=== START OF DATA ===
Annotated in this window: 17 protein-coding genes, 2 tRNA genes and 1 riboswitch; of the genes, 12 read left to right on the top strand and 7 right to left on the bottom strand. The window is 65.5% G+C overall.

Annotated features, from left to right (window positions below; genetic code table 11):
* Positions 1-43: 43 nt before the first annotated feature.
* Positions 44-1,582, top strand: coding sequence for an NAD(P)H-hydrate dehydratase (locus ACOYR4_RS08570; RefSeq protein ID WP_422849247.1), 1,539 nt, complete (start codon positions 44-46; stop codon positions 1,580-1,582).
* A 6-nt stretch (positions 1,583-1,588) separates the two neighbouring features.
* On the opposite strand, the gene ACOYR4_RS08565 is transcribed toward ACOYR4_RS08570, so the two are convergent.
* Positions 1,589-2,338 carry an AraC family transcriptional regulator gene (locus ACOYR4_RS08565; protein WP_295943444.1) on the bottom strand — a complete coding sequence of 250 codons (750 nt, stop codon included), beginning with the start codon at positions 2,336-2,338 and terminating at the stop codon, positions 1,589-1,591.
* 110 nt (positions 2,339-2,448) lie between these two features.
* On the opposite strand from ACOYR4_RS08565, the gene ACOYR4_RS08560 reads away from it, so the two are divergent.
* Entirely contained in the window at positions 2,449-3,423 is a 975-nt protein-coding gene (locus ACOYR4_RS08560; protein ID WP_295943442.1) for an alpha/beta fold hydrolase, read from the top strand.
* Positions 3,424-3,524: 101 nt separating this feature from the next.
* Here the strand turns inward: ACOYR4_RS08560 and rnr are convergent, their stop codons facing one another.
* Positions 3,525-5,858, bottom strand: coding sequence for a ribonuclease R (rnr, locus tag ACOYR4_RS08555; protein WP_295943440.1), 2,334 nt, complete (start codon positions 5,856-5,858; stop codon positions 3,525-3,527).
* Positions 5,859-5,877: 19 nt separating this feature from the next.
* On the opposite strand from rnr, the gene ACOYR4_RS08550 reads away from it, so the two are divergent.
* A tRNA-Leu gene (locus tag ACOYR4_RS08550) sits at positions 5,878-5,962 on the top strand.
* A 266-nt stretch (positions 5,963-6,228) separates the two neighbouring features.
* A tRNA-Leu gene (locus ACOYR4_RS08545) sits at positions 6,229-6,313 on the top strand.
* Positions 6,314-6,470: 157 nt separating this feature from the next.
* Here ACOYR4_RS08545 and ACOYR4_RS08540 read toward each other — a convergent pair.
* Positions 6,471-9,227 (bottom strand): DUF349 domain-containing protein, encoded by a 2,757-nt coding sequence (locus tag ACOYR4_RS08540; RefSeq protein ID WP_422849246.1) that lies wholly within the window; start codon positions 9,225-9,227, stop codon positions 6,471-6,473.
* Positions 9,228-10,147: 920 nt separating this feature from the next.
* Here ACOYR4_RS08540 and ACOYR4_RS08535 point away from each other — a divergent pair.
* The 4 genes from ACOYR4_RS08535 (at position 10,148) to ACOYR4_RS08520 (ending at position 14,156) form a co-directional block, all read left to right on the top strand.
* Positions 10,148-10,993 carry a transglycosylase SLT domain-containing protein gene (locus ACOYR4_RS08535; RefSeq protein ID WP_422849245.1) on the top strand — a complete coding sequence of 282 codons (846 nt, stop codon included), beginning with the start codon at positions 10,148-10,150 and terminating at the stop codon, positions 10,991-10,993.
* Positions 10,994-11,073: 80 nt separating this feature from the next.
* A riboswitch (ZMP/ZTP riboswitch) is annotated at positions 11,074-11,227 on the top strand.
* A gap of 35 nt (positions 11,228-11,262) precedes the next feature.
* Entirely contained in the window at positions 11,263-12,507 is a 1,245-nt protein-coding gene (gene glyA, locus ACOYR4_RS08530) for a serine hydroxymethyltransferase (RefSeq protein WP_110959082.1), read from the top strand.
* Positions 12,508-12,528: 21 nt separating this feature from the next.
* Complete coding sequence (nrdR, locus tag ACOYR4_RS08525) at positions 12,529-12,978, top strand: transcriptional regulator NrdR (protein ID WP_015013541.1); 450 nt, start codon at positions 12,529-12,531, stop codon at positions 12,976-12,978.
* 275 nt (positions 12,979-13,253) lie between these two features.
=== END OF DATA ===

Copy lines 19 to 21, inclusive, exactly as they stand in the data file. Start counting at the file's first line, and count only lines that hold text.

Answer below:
* Positions 6,314-6,470: 157 nt separating this feature from the next.
* Here ACOYR4_RS08545 and ACOYR4_RS08540 read toward each other — a convergent pair.
* Positions 6,471-9,227 (bottom strand): DUF349 domain-containing protein, encoded by a 2,757-nt coding sequence (locus tag ACOYR4_RS08540; RefSeq protein ID WP_422849246.1) that lies wholly within the window; start codon positions 9,225-9,227, stop codon positions 6,471-6,473.